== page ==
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    I watched three episodes this afternoon, and I'm honestly having difficulty remembering where Who Saves the Saviors ends and Temporal Mechanics 101 begins. This is due to a combination of factors, including the short run time, the more heavily serialized nature of this season, and the way that Netflix drops episodes, making divisions between them pretty much unnoticeable. This is a long way of saying I had to re-open the episodes and skip through them even to remember what happened.

    Regardless, three plot threads are woven pretty well together here.

    First, Dal, Jankom Pog, and Zero are stuck in the past with the new Vulcan cadet character - M'Jel. I like that she's being set up as a foil for them and also that they pretty clearly named her as a tribute to Majel Barrett. That said, I don't think the character comes across as particularly Vulcan. I'm not sure if it's a fault of the voice actress or an attempt to make the show more kid-friendly by making her more expressive, but she seems too emotive to me. Regardless, the show wastes no time having them bump into Chakotay and his first officer, and they come very close to actually "fixing" the timeline before a few minor changes effectively begin rewriting history. It's a nice intro to the whole pitfalls of time travel for Gen Alpha, I suppose.

    At the same time, Gwyn is attempting to face off with Asencia in some sort of ritualized combat/trial thing. I continue to love Gwyn, but Asencia is such an awful mustache-twirl of a character that seeing them face off quickly becomes tiresome. Gwyn almost wins, until the mistakes that Dal & company make cause her to start phasing out of existence, meaning Asencia wins.

    We also have a single scene with Rok-Takk and Murf back on Voyager (I forgot they hadn't gotten on the ship). There's nothing much here yet, but this is something to watch for future episodes.

    On the whole, it's a collection of interesting scenes, but it very much doesn't feel like an episode, blending into the one before and after pretty seamlessly.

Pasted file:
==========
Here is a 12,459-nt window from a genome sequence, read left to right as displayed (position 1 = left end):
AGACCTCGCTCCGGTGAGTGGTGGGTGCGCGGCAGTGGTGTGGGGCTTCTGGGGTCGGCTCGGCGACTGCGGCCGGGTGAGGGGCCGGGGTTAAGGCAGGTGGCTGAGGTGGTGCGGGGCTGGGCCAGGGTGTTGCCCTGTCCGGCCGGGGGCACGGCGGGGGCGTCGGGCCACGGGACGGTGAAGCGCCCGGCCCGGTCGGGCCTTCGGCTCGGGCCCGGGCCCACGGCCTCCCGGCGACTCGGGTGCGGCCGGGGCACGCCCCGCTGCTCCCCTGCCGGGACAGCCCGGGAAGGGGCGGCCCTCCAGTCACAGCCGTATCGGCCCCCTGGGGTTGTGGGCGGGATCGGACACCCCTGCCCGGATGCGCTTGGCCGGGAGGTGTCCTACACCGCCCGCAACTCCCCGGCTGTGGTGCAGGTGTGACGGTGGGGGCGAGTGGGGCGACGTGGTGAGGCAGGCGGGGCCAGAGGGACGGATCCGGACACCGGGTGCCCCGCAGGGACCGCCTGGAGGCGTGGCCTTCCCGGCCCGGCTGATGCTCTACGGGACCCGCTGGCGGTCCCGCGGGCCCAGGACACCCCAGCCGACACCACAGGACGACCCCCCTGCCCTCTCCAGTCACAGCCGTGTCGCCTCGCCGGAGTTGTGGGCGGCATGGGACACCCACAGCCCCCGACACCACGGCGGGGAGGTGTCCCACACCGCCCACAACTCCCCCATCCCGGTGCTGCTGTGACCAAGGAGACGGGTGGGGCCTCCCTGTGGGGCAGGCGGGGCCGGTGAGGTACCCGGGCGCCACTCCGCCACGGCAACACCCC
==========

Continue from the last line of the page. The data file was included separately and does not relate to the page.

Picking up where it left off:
I appreciated the bird puns, not gonna lie. Humor is better when it doesn't call attention to itself.

    Is it just me, or is this whole time travel plot EXTREMELY complicated for a kids' show?

    Not that I care. I was the kid who would have understood it, back in the day, and I'm sure it would have lit my imagination on fire. Let the Star Trek kids' show be for the smart kids only. I'm 100% okay with that. I'm just kind of surprised Paramount/Nickelodeon were! (Perhaps they weren't, and that's why it's now on Netflix.)

    I'm enjoying this so far. Kind of surprised how much, actually. If it holds up, I won't be surprised if Prodigy becomes a Star Trek fan favorite with time as more of the fandom discovers it. (Anecdotally I don't think a lot of the fandom has even given it a chance, turned off by the "kids' show" label. At least that's what I've tended to notice around the internet.)

    Maybe it's time people stopped dismissing it as "just a kid's show".

    @Jeffrey's Tube: "is this whole time travel plot EXTREMELY complicated for a kids' show?"

    ---> Yeah, I'd agree with that. But I, too, would have been one of the kids that would have understood it (or worked through it) and enjoyed it in the process, so I'm happy they kept the complications in there.

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